But she would be foolish not to consider it—and Abélia’s concerns about the elder ghouls is well founded.
GM: Five years means little to an immortal of Pearl’s years. She is willing to extend the date for Caroline’s wedding and coronation, or not make the oath’s penalties contingent upon a specific date at all, but merely the event: either Caroline and Accou both become prince, or neither of them do.
“Bring the ghoul before me, childe, and he may receive the vitae from my wrist,” states Pearl. “I do not relinquish my blood for others to do with as they will.”
Caroline: Caroline is happy to abide that condition.
GM: Pearl is willing to assist in providing an alibi for Caroline. As the Ventrue has gathered, she will not personally involve herself in any incriminating activities. Beyond that, she will lend her covenant’s aid to keeping Caroline’s name in the clear.
Accou can hardly become co-prince if his bride is found guilty of the sheriff’s murder. Self-interest alone is enough motivation for Pearl to assist there.
Caroline: Caroline agrees that leaving the date open ended may be preferable, and is willing to ‘wed’ her fate to Accou’s so far as the throne.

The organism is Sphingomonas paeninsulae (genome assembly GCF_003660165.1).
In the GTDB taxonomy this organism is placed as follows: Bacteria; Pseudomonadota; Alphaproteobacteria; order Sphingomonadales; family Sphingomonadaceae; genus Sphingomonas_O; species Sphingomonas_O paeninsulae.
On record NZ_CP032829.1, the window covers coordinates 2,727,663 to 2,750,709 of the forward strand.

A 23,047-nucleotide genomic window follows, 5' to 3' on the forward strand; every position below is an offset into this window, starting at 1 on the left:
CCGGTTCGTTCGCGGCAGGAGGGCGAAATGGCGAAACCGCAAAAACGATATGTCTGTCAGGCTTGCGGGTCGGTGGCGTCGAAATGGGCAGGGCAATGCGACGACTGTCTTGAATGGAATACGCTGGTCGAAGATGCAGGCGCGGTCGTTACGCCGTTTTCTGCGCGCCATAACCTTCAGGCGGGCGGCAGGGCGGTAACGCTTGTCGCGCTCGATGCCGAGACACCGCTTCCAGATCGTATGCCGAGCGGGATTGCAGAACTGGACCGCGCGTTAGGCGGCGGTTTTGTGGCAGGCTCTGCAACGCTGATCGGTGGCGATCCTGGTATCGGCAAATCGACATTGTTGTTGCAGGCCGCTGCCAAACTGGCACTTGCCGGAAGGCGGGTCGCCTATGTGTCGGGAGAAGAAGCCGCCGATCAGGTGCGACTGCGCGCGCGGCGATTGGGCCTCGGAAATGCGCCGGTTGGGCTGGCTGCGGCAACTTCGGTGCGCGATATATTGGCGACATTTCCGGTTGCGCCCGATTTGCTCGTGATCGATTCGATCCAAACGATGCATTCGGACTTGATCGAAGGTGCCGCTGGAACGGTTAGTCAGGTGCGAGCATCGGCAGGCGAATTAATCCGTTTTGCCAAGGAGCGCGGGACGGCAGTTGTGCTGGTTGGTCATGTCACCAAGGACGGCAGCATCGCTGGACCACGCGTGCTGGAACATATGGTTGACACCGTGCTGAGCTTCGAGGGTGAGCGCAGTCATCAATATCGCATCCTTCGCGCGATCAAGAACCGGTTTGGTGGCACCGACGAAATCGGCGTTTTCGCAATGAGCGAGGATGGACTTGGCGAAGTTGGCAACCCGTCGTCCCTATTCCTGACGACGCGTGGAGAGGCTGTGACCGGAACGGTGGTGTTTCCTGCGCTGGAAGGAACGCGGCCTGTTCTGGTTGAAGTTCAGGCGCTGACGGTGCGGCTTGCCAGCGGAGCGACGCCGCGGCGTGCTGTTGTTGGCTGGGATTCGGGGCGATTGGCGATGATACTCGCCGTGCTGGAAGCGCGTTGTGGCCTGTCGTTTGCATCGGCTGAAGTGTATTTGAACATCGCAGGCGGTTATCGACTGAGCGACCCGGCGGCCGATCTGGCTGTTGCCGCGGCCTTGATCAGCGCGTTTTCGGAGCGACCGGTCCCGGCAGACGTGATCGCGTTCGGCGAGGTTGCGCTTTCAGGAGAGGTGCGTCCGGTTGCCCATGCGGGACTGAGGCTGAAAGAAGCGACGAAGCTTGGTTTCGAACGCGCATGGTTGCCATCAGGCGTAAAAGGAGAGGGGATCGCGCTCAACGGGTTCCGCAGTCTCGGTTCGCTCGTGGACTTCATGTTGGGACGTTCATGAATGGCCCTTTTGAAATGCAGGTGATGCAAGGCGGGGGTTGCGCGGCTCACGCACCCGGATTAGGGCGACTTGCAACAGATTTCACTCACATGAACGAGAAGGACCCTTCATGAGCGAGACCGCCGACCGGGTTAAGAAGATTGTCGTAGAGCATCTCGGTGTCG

GM: Pearl initially looks far less amenable at Caroline’s term regarding the matter of Accou’s relocation (she is indignant her childe would ever be exiled) or final death, and states that it would “serve Caroline well” to be heavily invested in preventing those very things.
The Ventrue, however, is no stranger to contract law, and upon listening to her golden tongue, Pearl is willing to relent on that specific prerequisite. She is willing to accept one of two alternatives:
First, Caroline may swear an Oath of Blood Loyalty to Pearl Chastain that will only trigger (and last for the duration) of Accou’s banishment, torpor, or final death. As an added bonus, she will allow Caroline to draw on some degree of its power now… and provide her with a further edge during the battle against Donovan.
Secondly, Pearl is willing to accept a narrower version of her prior condition. Caroline will only be cast into torpor if Accou is destroyed or banished at the hands of a Ventrue, member of the Lancea et Sanctum, or anyone who carries Caroline’s vitae in their system.